Difference between revisions of "Lloyd1997"

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(Created page with "{{BibEntry |BibType=ARTICLE |Author(s)=Mike Lloyd |Title=The language of reproduction: Is it doctored? |Tag(s)=EMCA; Medical EMCA; Reproduction; Infertility; Gender; |Key=Llo...")
 
 
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|Author(s)=Mike Lloyd
 
|Author(s)=Mike Lloyd
 
|Title=The language of reproduction: Is it doctored?
 
|Title=The language of reproduction: Is it doctored?
|Tag(s)=EMCA; Medical EMCA; Reproduction; Infertility; Gender;  
+
|Tag(s)=EMCA; Medical EMCA; Reproduction; Infertility; Gender;
 
|Key=Lloyd1997
 
|Key=Lloyd1997
 
|Year=1997
 
|Year=1997
 
|Journal=Qualitative Health Research
 
|Journal=Qualitative Health Research
 
|Volume=7
 
|Volume=7
|Pages=184-201
+
|Number=2
 +
|Pages=184–201
 
|URL=http://journals.sagepub.com/doi/abs/10.1177/104973239700700202
 
|URL=http://journals.sagepub.com/doi/abs/10.1177/104973239700700202
 +
|DOI=10.1177/104973239700700202
 
|Abstract=Among the large body of feminist scholarship on infertility and reproductive technologies there is a subargument about the language of reproduction. Following a "medicalization" thesis, feminists argue that the language of reproduction pathologizes the female reproductive system and simultaneously hides the pathology of the male reproductive system. This article describes 3 examples of such an argument and then offers a critique. The overall point that contemporary societies display gender inequality is not disputed, but methodologically, the feminist argument about the language of reproduction is found wanting. Alternative lines of inquiry are mentioned, suggesting a need for greater methodological rigor in studies of medical discourse.
 
|Abstract=Among the large body of feminist scholarship on infertility and reproductive technologies there is a subargument about the language of reproduction. Following a "medicalization" thesis, feminists argue that the language of reproduction pathologizes the female reproductive system and simultaneously hides the pathology of the male reproductive system. This article describes 3 examples of such an argument and then offers a critique. The overall point that contemporary societies display gender inequality is not disputed, but methodologically, the feminist argument about the language of reproduction is found wanting. Alternative lines of inquiry are mentioned, suggesting a need for greater methodological rigor in studies of medical discourse.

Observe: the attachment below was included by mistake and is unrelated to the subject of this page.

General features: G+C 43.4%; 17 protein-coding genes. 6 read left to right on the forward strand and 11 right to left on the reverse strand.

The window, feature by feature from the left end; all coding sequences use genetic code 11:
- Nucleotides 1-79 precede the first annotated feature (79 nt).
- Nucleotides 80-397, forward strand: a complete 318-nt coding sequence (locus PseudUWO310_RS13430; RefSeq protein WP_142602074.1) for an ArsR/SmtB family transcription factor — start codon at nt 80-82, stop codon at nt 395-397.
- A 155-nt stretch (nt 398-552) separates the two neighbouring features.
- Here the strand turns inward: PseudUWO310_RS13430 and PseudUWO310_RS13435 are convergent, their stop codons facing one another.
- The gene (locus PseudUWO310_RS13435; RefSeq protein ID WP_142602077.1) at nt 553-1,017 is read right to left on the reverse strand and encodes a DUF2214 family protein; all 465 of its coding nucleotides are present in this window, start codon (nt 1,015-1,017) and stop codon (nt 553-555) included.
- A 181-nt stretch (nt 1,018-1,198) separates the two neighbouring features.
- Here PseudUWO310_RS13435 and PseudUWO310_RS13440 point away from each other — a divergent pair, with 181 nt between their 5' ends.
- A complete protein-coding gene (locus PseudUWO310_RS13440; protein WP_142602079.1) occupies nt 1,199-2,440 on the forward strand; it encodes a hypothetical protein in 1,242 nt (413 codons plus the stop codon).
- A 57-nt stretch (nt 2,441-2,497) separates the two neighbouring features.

}}
 
}}

Latest revision as of 09:30, 20 October 2019

Lloyd1997
BibType ARTICLE
Key Lloyd1997
Author(s) Mike Lloyd
Title The language of reproduction: Is it doctored?
Editor(s)
Tag(s) EMCA, Medical EMCA, Reproduction, Infertility, Gender
Publisher
Year 1997
Language
City
Month
Journal Qualitative Health Research
Volume 7
Number 2
Pages 184–201
URL Link
DOI 10.1177/104973239700700202
ISBN
Organization
Institution
School
Type
Edition
Series
Howpublished
Book title
Chapter

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Abstract

Among the large body of feminist scholarship on infertility and reproductive technologies there is a subargument about the language of reproduction. Following a "medicalization" thesis, feminists argue that the language of reproduction pathologizes the female reproductive system and simultaneously hides the pathology of the male reproductive system. This article describes 3 examples of such an argument and then offers a critique. The overall point that contemporary societies display gender inequality is not disputed, but methodologically, the feminist argument about the language of reproduction is found wanting. Alternative lines of inquiry are mentioned, suggesting a need for greater methodological rigor in studies of medical discourse.

Notes